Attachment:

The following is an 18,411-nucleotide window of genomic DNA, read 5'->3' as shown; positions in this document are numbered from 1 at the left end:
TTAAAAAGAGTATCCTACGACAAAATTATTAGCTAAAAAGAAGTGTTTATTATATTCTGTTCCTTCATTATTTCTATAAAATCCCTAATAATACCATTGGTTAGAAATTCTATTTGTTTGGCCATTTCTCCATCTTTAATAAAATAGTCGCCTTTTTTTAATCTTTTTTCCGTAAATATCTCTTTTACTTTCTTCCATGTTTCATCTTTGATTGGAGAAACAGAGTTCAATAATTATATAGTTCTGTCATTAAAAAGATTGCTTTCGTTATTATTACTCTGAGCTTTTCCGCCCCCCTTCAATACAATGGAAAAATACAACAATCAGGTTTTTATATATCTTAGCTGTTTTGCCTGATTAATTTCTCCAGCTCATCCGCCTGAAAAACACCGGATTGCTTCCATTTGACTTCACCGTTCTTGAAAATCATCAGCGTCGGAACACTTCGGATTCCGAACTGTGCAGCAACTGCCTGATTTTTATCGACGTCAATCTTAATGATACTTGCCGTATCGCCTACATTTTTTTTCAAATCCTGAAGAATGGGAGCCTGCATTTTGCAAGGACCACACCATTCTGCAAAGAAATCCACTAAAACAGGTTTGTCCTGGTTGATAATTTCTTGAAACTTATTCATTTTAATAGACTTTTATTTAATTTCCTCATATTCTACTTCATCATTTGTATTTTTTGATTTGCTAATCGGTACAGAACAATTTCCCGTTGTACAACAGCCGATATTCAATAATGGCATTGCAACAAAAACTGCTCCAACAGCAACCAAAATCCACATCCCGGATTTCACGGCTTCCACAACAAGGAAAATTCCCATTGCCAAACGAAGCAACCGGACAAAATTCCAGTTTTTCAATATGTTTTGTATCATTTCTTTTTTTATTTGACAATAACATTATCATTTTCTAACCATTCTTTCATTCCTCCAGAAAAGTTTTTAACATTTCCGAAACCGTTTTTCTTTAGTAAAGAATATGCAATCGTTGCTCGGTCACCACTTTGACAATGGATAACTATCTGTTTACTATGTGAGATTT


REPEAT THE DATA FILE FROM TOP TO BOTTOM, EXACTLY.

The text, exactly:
The following is an 18,411-nucleotide window of genomic DNA, read 5'->3' as shown; positions in this document are numbered from 1 at the left end:
TTAAAAAGAGTATCCTACGACAAAATTATTAGCTAAAAAGAAGTGTTTATTATATTCTGTTCCTTCATTATTTCTATAAAATCCCTAATAATACCATTGGTTAGAAATTCTATTTGTTTGGCCATTTCTCCATCTTTAATAAAATAGTCGCCTTTTTTTAATCTTTTTTCCGTAAATATCTCTTTTACTTTCTTCCATGTTTCATCTTTGATTGGAGAAACAGAGTTCAATAATTATATAGTTCTGTCATTAAAAAGATTGCTTTCGTTATTATTACTCTGAGCTTTTCCGCCCCCCTTCAATACAATGGAAAAATACAACAATCAGGTTTTTATATATCTTAGCTGTTTTGCCTGATTAATTTCTCCAGCTCATCCGCCTGAAAAACACCGGATTGCTTCCATTTGACTTCACCGTTCTTGAAAATCATCAGCGTCGGAACACTTCGGATTCCGAACTGTGCAGCAACTGCCTGATTTTTATCGACGTCAATCTTAATGATACTTGCCGTATCGCCTACATTTTTTTTCAAATCCTGAAGAATGGGAGCCTGCATTTTGCAAGGACCACACCATTCTGCAAAGAAATCCACTAAAACAGGTTTGTCCTGGTTGATAATTTCTTGAAACTTATTCATTTTAATAGACTTTTATTTAATTTCCTCATATTCTACTTCATCATTTGTATTTTTTGATTTGCTAATCGGTACAGAACAATTTCCCGTTGTACAACAGCCGATATTCAATAATGGCATTGCAACAAAAACTGCTCCAACAGCAACCAAAATCCACATCCCGGATTTCACGGCTTCCACAACAAGGAAAATTCCCATTGCCAAACGAAGCAACCGGACAAAATTCCAGTTTTTCAATATGTTTTGTATCATTTCTTTTTTTATTTGACAATAACATTATCATTTTCTAACCATTCTTTCATTCCTCCAGAAAAGTTTTTAACATTTCCGAAACCGTTTTTCTTTAGTAAAGAATATGCAATCGTTGCTCGGTCACCACTTTGACAATGGATAACTATCTGTTTACTATGTGAGATTT